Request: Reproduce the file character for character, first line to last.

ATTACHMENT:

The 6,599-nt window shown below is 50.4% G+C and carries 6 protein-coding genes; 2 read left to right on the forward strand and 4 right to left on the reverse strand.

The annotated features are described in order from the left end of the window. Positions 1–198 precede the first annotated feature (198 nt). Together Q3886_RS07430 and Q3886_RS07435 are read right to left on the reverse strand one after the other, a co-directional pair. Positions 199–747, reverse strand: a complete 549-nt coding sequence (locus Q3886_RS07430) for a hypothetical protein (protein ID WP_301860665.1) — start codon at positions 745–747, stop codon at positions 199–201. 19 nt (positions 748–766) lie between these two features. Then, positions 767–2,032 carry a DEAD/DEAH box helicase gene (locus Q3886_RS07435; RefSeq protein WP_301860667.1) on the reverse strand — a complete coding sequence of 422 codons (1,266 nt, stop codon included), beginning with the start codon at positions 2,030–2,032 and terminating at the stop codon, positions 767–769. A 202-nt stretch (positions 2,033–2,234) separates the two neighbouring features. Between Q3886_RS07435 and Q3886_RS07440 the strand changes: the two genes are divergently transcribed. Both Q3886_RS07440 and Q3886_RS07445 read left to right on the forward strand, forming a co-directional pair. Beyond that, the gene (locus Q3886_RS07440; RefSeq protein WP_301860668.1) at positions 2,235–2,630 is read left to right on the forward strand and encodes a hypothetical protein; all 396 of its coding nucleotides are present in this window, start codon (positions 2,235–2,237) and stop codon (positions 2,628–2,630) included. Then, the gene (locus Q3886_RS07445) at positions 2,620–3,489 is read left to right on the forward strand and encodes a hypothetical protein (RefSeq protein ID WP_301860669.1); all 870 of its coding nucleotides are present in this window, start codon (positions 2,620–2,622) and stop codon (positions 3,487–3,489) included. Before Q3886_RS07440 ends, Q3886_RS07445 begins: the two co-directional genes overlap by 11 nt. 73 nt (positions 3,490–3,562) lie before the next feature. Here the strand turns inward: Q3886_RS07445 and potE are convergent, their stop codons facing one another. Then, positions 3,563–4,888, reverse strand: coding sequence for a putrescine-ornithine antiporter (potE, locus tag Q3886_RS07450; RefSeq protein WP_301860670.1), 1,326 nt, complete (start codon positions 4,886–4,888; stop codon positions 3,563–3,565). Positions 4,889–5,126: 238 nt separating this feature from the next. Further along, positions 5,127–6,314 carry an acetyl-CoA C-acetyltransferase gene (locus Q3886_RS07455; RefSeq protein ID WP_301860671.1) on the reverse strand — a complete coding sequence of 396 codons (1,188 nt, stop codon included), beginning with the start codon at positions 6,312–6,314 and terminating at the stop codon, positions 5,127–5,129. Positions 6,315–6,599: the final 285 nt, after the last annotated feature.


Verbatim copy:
The 6,599-nt window shown below is 50.4% G+C and carries 6 protein-coding genes; 2 read left to right on the forward strand and 4 right to left on the reverse strand.

The annotated features are described in order from the left end of the window. Positions 1–198 precede the first annotated feature (198 nt). Together Q3886_RS07430 and Q3886_RS07435 are read right to left on the reverse strand one after the other, a co-directional pair. Positions 199–747, reverse strand: a complete 549-nt coding sequence (locus Q3886_RS07430) for a hypothetical protein (protein ID WP_301860665.1) — start codon at positions 745–747, stop codon at positions 199–201. 19 nt (positions 748–766) lie between these two features. Then, positions 767–2,032 carry a DEAD/DEAH box helicase gene (locus Q3886_RS07435; RefSeq protein WP_301860667.1) on the reverse strand — a complete coding sequence of 422 codons (1,266 nt, stop codon included), beginning with the start codon at positions 2,030–2,032 and terminating at the stop codon, positions 767–769. A 202-nt stretch (positions 2,033–2,234) separates the two neighbouring features. Between Q3886_RS07435 and Q3886_RS07440 the strand changes: the two genes are divergently transcribed. Both Q3886_RS07440 and Q3886_RS07445 read left to right on the forward strand, forming a co-directional pair. Beyond that, the gene (locus Q3886_RS07440; RefSeq protein WP_301860668.1) at positions 2,235–2,630 is read left to right on the forward strand and encodes a hypothetical protein; all 396 of its coding nucleotides are present in this window, start codon (positions 2,235–2,237) and stop codon (positions 2,628–2,630) included. Then, the gene (locus Q3886_RS07445) at positions 2,620–3,489 is read left to right on the forward strand and encodes a hypothetical protein (RefSeq protein ID WP_301860669.1); all 870 of its coding nucleotides are present in this window, start codon (positions 2,620–2,622) and stop codon (positions 3,487–3,489) included. Before Q3886_RS07440 ends, Q3886_RS07445 begins: the two co-directional genes overlap by 11 nt. 73 nt (positions 3,490–3,562) lie before the next feature. Here the strand turns inward: Q3886_RS07445 and potE are convergent, their stop codons facing one another. Then, positions 3,563–4,888, reverse strand: coding sequence for a putrescine-ornithine antiporter (potE, locus tag Q3886_RS07450; RefSeq protein WP_301860670.1), 1,326 nt, complete (start codon positions 4,886–4,888; stop codon positions 3,563–3,565). Positions 4,889–5,126: 238 nt separating this feature from the next. Further along, positions 5,127–6,314 carry an acetyl-CoA C-acetyltransferase gene (locus Q3886_RS07455; RefSeq protein ID WP_301860671.1) on the reverse strand — a complete coding sequence of 396 codons (1,188 nt, stop codon included), beginning with the start codon at positions 6,312–6,314 and terminating at the stop codon, positions 5,127–5,129. Positions 6,315–6,599: the final 285 nt, after the last annotated feature.